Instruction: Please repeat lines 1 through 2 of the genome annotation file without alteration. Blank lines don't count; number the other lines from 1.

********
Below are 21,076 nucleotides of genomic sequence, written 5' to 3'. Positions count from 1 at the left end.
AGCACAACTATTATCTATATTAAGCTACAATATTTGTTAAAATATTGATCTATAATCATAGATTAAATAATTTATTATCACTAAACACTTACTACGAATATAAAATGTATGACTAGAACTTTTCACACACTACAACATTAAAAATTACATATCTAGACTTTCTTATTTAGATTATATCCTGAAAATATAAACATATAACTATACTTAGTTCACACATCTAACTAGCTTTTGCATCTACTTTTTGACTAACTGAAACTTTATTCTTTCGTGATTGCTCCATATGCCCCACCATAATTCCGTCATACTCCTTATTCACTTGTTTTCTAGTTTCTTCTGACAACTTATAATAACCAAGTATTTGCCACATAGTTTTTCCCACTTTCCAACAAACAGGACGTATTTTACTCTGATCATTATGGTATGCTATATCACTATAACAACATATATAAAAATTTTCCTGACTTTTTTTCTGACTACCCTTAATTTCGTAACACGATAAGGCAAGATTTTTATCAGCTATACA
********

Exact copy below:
Below are 21,076 nucleotides of genomic sequence, written 5' to 3'. Positions count from 1 at the left end.
AGCACAACTATTATCTATATTAAGCTACAATATTTGTTAAAATATTGATCTATAATCATAGATTAAATAATTTATTATCACTAAACACTTACTACGAATATAAAATGTATGACTAGAACTTTTCACACACTACAACATTAAAAATTACATATCTAGACTTTCTTATTTAGATTATATCCTGAAAATATAAACATATAACTATACTTAGTTCACACATCTAACTAGCTTTTGCATCTACTTTTTGACTAACTGAAACTTTATTCTTTCGTGATTGCTCCATATGCCCCACCATAATTCCGTCATACTCCTTATTCACTTGTTTTCTAGTTTCTTCTGACAACTTATAATAACCAAGTATTTGCCACATAGTTTTTCCCACTTTCCAACAAACAGGACGTATTTTACTCTGATCATTATGGTATGCTATATCACTATAACAACATATATAAAAATTTTCCTGACTTTTTTTCTGACTACCCTTAATTTCGTAACACGATAAGGCAAGATTTTTATCAGCTATACA